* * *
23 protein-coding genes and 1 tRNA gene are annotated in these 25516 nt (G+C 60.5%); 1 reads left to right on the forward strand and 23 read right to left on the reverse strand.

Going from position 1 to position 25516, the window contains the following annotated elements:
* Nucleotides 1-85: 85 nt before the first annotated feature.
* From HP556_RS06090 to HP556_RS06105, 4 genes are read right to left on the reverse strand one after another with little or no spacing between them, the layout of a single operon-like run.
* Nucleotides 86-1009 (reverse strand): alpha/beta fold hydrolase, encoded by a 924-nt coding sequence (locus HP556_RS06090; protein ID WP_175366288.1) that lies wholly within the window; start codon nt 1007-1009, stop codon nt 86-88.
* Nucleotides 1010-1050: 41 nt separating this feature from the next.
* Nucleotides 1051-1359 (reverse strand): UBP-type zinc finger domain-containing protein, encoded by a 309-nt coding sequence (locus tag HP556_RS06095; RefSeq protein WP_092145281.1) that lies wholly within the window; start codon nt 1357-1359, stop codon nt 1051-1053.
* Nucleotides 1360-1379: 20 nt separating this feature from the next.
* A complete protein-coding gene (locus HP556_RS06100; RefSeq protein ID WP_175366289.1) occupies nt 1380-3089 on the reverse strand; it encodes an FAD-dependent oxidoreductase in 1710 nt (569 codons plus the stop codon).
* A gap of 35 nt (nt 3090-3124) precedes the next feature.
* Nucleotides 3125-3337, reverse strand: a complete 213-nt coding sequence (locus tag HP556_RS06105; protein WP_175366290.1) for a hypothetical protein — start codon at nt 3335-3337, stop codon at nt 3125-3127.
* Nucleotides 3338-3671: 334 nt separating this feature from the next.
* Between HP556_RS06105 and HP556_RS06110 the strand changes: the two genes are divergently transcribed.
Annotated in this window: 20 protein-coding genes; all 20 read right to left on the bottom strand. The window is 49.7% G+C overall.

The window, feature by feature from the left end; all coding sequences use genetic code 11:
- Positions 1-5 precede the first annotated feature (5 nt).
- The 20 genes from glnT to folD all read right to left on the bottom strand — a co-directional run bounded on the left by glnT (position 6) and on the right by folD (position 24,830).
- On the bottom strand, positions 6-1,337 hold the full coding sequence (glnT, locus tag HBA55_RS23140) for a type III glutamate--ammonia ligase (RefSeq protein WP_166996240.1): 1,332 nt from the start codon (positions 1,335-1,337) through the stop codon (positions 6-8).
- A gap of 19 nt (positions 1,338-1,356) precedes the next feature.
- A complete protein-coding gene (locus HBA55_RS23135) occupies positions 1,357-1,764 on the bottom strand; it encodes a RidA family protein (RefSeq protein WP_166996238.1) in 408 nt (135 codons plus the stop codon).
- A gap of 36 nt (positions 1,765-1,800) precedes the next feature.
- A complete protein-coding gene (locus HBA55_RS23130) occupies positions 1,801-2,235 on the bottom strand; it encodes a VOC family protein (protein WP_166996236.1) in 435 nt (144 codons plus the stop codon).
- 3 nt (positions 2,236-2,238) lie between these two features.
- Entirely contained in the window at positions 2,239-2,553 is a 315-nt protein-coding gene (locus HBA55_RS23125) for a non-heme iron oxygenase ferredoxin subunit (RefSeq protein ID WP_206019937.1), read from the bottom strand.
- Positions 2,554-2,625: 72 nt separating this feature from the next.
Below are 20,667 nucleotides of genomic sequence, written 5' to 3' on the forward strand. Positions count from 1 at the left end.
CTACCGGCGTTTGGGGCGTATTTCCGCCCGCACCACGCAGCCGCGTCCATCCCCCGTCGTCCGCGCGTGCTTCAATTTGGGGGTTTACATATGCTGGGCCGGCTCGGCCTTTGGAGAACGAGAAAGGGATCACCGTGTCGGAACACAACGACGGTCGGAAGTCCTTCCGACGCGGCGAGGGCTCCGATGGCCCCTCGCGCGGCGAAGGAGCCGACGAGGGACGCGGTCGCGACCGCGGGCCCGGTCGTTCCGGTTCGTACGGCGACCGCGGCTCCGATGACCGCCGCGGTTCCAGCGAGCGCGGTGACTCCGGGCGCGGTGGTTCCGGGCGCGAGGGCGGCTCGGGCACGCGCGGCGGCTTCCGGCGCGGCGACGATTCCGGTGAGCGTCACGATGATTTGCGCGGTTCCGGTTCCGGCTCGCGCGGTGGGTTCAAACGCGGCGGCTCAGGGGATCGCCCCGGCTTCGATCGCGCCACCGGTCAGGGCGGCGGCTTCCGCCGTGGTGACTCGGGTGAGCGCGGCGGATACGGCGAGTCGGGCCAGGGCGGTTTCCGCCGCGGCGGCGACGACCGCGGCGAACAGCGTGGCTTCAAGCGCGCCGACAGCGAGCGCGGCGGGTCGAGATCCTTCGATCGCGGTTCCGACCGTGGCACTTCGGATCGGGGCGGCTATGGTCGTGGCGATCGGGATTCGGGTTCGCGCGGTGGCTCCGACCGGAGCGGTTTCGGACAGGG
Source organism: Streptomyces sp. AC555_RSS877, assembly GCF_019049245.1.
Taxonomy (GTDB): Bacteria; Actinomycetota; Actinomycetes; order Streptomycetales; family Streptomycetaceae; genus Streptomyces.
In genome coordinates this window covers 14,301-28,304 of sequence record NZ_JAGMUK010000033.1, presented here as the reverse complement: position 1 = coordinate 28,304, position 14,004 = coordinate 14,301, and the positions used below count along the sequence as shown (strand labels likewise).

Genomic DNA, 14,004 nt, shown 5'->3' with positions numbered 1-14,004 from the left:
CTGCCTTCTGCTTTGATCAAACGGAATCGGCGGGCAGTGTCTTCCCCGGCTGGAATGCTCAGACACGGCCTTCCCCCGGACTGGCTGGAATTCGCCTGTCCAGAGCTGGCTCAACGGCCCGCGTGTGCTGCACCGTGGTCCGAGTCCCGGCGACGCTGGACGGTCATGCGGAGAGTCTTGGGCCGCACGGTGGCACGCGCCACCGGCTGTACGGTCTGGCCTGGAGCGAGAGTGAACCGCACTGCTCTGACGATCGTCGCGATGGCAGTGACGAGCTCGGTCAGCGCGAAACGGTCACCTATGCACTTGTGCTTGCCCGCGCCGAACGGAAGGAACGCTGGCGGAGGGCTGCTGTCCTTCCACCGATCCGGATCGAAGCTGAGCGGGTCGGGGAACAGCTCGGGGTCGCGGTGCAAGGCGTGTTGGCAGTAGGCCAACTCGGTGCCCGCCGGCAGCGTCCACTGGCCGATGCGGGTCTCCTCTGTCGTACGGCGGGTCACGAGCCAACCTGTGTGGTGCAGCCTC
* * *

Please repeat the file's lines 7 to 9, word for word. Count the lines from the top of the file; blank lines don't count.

* Nucleotides 1051-1359 (reverse strand): UBP-type zinc finger domain-containing protein, encoded by a 309-nt coding sequence (locus tag HP556_RS06095; RefSeq protein WP_092145281.1) that lies wholly within the window; start codon nt 1357-1359, stop codon nt 1051-1053.
* Nucleotides 1360-1379: 20 nt separating this feature from the next.
* A complete protein-coding gene (locus HP556_RS06100; RefSeq protein ID WP_175366289.1) occupies nt 1380-3089 on the reverse strand; it encodes an FAD-dependent oxidoreductase in 1710 nt (569 codons plus the stop codon).